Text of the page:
US v. Calvin Driver
UNPUBLISHED UNITED STATES COURT OF APPEALS FOR THE FOURTH CIRCUIT
UNITED STATES OF AMERICA, Plaintiff - Appellee, versus CALVIN WATTY DRIVER, Defendant - Appellant.
Appeal from the United States District Court for the Western District of North Carolina, at Bryson City. Graham C. Mullen, Senior District Judge. (2:05-cr-00217)
March 27, 2008
April 14, 2008
Before WILKINSON and SHEDD, Circuit Judges, and HAMILTON, Senior Circuit Judge.
Affirmed by unpublished per curiam opinion.
R. Edward Hensley, Jr., Maggie Valley, North Carolina, for Appellant. Gretchen C. F. Shappert, United States Attorney, Charlotte, North Carolina; Amy E. Ray, Assistant United States Attorney, Asheville, North Carolina, for Appellee.
Unpublished opinions are not binding precedent in this circuit.
PER CURIAM: Calvin Watty Driver appeals his sentence for aggravated sexual abuse in Indian country, in violation of 18 U.S.C.
§§ 2241(a), 1153 (2000). Driver argues that the district court did not adequately state its reasons for imposing his sentence because it did not specifically discuss the factors enumerated in 18 U.S.C.A. § 3553(a) (West 2000 & Supp. 2007), and that the district court erred in enhancing his sentence based upon facts that were determined by the court to be proven by a preponderance of the evidence. We affirm. On a rainy morning in July 2005, Driver was walking on the side of a road in the Eastern Band of Cherokee Indian
Reservation in North Carolina.
The victim, who knew Driver, was
driving to work and stopped to give Driver a ride to his father's residence. Driver told the victim that he had been up all night When they arrived at the residence, Driver held
an open knife to the victim's throat and forced her to leave her vehicle and walk into the woods with him. Driver then forced her He
back to the vehicle and made her lie down in the back seat.
kept the knife pointed at her while he drove away from the residence. Driver stopped the vehicle, got into the back seat, and forced the victim to remove her clothes and engage in vaginal intercourse with him.
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After driving around a little more, Driver again forced the victim to engage in vaginal intercourse with him. Afterward,
Driver and the victim were both in the front seat with the knife between them, and the victim grabbed the knife, jumped out of the moving vehicle, and threw the knife into the woods. Driver stopped and got out to look for the knife, and the victim got into the driver's seat and attempted to drive away. However, Driver came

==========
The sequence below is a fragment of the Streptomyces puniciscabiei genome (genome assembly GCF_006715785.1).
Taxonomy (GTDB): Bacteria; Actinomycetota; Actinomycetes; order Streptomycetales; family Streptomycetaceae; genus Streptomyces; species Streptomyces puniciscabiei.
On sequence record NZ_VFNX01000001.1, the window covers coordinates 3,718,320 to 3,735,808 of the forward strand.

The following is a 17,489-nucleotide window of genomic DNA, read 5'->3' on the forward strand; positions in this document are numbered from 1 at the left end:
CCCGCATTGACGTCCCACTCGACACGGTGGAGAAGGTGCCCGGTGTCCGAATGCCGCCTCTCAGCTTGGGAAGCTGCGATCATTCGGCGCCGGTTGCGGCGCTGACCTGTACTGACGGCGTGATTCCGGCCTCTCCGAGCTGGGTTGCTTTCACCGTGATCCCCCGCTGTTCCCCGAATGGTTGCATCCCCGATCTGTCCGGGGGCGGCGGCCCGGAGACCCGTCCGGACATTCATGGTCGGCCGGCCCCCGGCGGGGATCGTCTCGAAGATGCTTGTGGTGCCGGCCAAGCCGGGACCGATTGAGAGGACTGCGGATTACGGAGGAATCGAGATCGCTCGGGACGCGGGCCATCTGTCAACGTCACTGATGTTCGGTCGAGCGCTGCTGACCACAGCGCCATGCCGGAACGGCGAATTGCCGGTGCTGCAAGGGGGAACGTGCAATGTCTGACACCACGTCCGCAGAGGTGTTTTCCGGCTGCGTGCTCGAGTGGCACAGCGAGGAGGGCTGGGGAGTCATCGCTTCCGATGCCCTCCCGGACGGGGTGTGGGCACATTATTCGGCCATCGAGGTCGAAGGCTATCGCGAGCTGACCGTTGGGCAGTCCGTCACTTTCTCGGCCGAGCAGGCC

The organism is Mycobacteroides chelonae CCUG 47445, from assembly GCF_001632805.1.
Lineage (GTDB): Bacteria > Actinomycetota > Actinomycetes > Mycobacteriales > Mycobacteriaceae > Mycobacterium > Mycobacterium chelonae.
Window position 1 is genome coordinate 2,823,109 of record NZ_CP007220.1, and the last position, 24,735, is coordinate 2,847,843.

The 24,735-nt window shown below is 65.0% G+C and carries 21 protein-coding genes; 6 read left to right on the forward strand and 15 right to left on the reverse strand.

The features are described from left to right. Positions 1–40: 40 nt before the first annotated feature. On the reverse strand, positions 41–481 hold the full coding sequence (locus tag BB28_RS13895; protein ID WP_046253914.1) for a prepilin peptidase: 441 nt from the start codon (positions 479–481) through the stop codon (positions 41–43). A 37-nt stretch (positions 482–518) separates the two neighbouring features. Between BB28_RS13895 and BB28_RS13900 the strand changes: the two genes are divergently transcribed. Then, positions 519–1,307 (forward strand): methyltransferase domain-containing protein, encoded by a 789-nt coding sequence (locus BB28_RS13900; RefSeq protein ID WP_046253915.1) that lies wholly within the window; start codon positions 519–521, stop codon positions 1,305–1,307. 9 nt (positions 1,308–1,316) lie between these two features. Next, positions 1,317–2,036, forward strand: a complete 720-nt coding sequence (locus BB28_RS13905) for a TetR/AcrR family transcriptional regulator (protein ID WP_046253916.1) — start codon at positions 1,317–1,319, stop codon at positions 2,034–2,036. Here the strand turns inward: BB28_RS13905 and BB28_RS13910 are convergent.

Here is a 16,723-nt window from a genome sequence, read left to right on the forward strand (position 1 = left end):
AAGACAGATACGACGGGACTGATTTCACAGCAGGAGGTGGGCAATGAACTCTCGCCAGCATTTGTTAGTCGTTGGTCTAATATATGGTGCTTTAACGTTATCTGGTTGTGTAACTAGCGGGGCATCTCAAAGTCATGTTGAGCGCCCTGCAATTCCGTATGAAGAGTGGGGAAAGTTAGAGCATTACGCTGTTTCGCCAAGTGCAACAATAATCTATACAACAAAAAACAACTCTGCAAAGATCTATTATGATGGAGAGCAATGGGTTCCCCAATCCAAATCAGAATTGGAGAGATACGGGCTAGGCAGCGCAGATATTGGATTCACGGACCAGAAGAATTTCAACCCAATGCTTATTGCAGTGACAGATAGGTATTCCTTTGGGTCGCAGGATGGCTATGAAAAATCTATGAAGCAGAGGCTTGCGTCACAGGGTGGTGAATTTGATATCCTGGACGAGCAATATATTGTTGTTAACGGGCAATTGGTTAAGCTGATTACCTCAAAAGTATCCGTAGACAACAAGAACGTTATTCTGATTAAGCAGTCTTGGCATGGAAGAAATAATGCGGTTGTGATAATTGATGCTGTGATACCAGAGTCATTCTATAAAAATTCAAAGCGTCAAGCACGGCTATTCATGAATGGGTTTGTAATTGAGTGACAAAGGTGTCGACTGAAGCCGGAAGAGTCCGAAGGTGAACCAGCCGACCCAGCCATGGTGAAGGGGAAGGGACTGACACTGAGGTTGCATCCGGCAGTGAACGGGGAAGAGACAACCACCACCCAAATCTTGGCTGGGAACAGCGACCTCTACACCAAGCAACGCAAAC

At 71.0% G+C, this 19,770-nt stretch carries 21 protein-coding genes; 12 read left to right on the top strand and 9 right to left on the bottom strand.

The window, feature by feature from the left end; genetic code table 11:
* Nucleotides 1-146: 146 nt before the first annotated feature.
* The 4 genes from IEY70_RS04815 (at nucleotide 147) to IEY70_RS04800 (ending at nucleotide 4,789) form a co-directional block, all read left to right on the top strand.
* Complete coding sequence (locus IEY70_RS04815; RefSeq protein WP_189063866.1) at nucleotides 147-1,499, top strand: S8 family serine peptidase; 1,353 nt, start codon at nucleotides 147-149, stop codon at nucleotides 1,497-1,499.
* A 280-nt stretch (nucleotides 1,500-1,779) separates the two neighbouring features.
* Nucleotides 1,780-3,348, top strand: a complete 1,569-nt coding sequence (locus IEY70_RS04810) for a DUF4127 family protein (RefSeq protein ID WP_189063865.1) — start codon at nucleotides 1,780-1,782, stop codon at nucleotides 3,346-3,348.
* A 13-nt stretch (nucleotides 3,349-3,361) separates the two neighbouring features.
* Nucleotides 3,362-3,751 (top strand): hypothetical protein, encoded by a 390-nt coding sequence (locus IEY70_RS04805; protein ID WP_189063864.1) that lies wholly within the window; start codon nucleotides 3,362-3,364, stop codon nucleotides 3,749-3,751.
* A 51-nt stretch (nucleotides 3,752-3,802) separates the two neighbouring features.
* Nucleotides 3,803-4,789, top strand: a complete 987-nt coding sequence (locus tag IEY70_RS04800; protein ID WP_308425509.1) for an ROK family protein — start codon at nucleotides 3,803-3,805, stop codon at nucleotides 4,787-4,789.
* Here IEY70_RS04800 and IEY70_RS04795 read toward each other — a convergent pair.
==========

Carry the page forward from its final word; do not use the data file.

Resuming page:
back, forced her back to the passenger's seat, drove to another residence, and exited the vehicle. The victim drove to her place
of employment and contacted law enforcement officials. The base offense level for Driver's conduct, pursuant to U.S. Sentencing Guidelines Manual ("USSG") § 2A3.1 (2005), was level 30. The probation officer who prepared Driver's Presentence
Investigation Report recommended a four-level enhancement pursuant to § 2A3.1(b)(1) because Driver pointed a knife at the victim before, during, and after the aggravated sexual assault, and that conduct constituted a threat of death or serious bodily injury as described in 18 U.S.C. § 2241(a)(2). The officer also recommended
a four-level enhancement pursuant to § 2A3.1(b)(5) because Driver abducted the victim by forcing her back to the passenger side of the car after she attempted to escape by driving away. With the
enhancements, Driver's total offense level was 38. Based upon that offense level and Driver's criminal history category of IV, the guidelines range for his sentence was 324 to 405 months'
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departure or variance from the guidelines range. Driver objected to the enhancements, arguing that they were based upon facts that were not admitted by him, submitted to the jury, or found by the jury beyond a reasonable doubt, in violation of his rights under the Sixth Amendment of the United States Constitution. arguing The that Government enhancements responded based upon to Driver's facts not